african-american directors series: devil in a blue dress (carl franklin, 1995)
sign of the gladiator (guido brignone, 1959)

all quiet on the western front (edward berger, 2022)

The latest version of All Quiet on the Western Front reminded me of a couple of other WWI films. As I wrote at the time about 1917, "I'm not sure it's possible to make a pro-war movie about WWI." And there is the greatest of WWI movies, Kubrick's Paths of Glory, where the real targets of Kubrick’s attention are the highest-ranking officers of the French army. You get some of this in All Quiet in the late scenes with the general demanding that his troops spend the last 15 minutes before the armistice fighting for German "honor".

Tim Goodman pointed out that "You just can’t escape the odd, unsettling, eeriness of watching a movie set between 1914-1918 and see modern day similarities to Ukraine, 2023." This makes war seem inevitable and inescapable, and it's hard to imagine anyone watching All Quiet on the Western Front and feeling even a smidgen of hope. (Paths of Glory is similar, except there is a tacked-on final scene that tries to make the audience leave at least a little bit better.)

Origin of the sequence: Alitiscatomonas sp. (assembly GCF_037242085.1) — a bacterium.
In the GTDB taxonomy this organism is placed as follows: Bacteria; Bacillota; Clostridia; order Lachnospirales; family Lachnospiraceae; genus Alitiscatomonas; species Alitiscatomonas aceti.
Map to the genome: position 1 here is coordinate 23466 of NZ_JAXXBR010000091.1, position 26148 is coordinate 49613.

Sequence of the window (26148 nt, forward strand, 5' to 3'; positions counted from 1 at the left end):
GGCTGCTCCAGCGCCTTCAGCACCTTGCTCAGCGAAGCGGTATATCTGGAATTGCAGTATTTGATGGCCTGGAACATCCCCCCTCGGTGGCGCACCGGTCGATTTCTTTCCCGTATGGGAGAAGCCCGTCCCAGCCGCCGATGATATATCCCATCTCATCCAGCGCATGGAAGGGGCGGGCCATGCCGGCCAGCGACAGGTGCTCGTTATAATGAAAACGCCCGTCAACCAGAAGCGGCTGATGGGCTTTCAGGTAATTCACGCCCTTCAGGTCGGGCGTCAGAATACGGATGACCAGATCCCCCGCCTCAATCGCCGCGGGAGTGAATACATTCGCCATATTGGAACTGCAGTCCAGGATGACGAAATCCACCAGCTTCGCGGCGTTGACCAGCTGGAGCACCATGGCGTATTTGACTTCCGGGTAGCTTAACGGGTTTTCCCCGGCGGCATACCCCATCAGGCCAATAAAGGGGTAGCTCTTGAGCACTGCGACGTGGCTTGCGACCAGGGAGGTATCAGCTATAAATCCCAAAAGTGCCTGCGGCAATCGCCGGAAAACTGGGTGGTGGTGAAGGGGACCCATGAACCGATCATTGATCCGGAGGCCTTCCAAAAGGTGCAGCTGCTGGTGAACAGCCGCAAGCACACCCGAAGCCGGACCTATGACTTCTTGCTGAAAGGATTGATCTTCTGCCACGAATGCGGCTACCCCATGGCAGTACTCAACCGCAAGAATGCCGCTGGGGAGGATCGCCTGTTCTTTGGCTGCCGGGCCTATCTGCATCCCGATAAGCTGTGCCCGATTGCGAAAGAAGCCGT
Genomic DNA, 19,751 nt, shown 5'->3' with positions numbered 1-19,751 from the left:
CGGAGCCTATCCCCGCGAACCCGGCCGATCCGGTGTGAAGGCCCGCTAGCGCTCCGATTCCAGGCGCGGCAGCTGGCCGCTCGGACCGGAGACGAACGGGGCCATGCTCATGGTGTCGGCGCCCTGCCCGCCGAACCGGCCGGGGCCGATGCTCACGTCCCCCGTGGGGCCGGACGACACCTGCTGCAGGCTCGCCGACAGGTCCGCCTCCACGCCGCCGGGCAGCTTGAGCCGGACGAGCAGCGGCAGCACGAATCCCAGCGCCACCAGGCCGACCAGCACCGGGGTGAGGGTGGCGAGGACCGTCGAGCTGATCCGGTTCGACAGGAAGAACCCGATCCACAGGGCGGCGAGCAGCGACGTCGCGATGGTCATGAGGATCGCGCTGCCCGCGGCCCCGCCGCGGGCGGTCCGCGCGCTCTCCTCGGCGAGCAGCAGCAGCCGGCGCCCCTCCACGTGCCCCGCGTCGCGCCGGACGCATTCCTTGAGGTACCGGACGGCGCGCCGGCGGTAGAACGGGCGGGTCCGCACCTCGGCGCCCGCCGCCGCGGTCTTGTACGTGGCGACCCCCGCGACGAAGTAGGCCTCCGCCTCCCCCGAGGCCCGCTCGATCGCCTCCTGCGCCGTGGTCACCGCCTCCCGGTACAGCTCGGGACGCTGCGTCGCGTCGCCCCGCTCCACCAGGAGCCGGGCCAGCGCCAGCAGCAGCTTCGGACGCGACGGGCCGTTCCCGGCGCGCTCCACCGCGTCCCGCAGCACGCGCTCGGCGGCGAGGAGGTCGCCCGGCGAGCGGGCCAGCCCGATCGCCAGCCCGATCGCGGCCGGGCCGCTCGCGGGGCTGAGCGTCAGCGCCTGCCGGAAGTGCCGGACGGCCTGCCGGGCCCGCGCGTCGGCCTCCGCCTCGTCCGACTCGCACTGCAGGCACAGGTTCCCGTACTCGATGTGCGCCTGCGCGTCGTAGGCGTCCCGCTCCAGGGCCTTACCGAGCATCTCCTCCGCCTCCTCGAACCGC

One of the best things about All Quiet is the insistence that there is no heroism possible under these circumstances. Paul Bäumer (Felix Kammerer) is the closest thing to a main character, and he acts nobly for the most part. But World War I was a stupid war (even given the general stupidity of all wars), and there is nothing any of these soldiers can do that might be called heroic. They are like Sisyphus, endlessly pushing a rock up a hill, watching it roll back down the hill, and then returning to push it up the hill again. There was no point in what the soldiers were asked to do, and while Edward Berger doesn't go as far as Kubrick in damning the generals, they are the ones who send the soldiers to their meaningless deaths.

The film is nominated for 9 Oscars, including Best Picture. One nomination it definitely deserves is for Best Makeup ... the varieties of mud-caked faces are amazing. Felix Kammerer is great ... it's hard to believe this is his first film. I'm not saying any of the five Actor nominees are unworthy, but Kammerer is hard to forget after this movie. Best Picture? It's not an insult to say it's not as good as some of the other nominees ... I'd say a nomination is an appropriate reward for the quality of the film.


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